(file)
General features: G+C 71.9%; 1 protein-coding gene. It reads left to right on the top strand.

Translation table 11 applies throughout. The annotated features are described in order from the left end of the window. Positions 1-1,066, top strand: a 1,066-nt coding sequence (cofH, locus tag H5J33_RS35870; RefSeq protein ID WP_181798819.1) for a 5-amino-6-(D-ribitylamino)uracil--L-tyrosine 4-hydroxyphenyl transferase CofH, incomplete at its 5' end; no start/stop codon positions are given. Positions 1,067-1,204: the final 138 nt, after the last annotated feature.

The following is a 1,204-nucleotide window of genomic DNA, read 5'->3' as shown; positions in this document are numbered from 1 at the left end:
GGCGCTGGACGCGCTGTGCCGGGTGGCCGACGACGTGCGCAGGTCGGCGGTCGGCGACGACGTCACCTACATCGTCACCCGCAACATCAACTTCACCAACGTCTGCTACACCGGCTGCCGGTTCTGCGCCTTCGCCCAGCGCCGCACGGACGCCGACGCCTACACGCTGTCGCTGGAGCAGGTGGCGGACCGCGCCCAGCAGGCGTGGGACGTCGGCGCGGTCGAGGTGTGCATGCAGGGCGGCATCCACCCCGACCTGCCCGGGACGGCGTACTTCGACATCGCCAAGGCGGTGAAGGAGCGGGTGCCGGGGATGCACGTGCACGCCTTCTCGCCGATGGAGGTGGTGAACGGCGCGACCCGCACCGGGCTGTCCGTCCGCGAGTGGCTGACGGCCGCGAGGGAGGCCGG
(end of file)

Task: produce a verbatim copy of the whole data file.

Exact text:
General features: G+C 71.9%; 1 protein-coding gene. It reads left to right on the top strand.

Translation table 11 applies throughout. The annotated features are described in order from the left end of the window. Positions 1-1,066, top strand: a 1,066-nt coding sequence (cofH, locus tag H5J33_RS35870; RefSeq protein ID WP_181798819.1) for a 5-amino-6-(D-ribitylamino)uracil--L-tyrosine 4-hydroxyphenyl transferase CofH, incomplete at its 5' end; no start/stop codon positions are given. Positions 1,067-1,204: the final 138 nt, after the last annotated feature.

The following is a 1,204-nucleotide window of genomic DNA, read 5'->3' as shown; positions in this document are numbered from 1 at the left end:
GGCGCTGGACGCGCTGTGCCGGGTGGCCGACGACGTGCGCAGGTCGGCGGTCGGCGACGACGTCACCTACATCGTCACCCGCAACATCAACTTCACCAACGTCTGCTACACCGGCTGCCGGTTCTGCGCCTTCGCCCAGCGCCGCACGGACGCCGACGCCTACACGCTGTCGCTGGAGCAGGTGGCGGACCGCGCCCAGCAGGCGTGGGACGTCGGCGCGGTCGAGGTGTGCATGCAGGGCGGCATCCACCCCGACCTGCCCGGGACGGCGTACTTCGACATCGCCAAGGCGGTGAAGGAGCGGGTGCCGGGGATGCACGTGCACGCCTTCTCGCCGATGGAGGTGGTGAACGGCGCGACCCGCACCGGGCTGTCCGTCCGCGAGTGGCTGACGGCCGCGAGGGAGGCCGG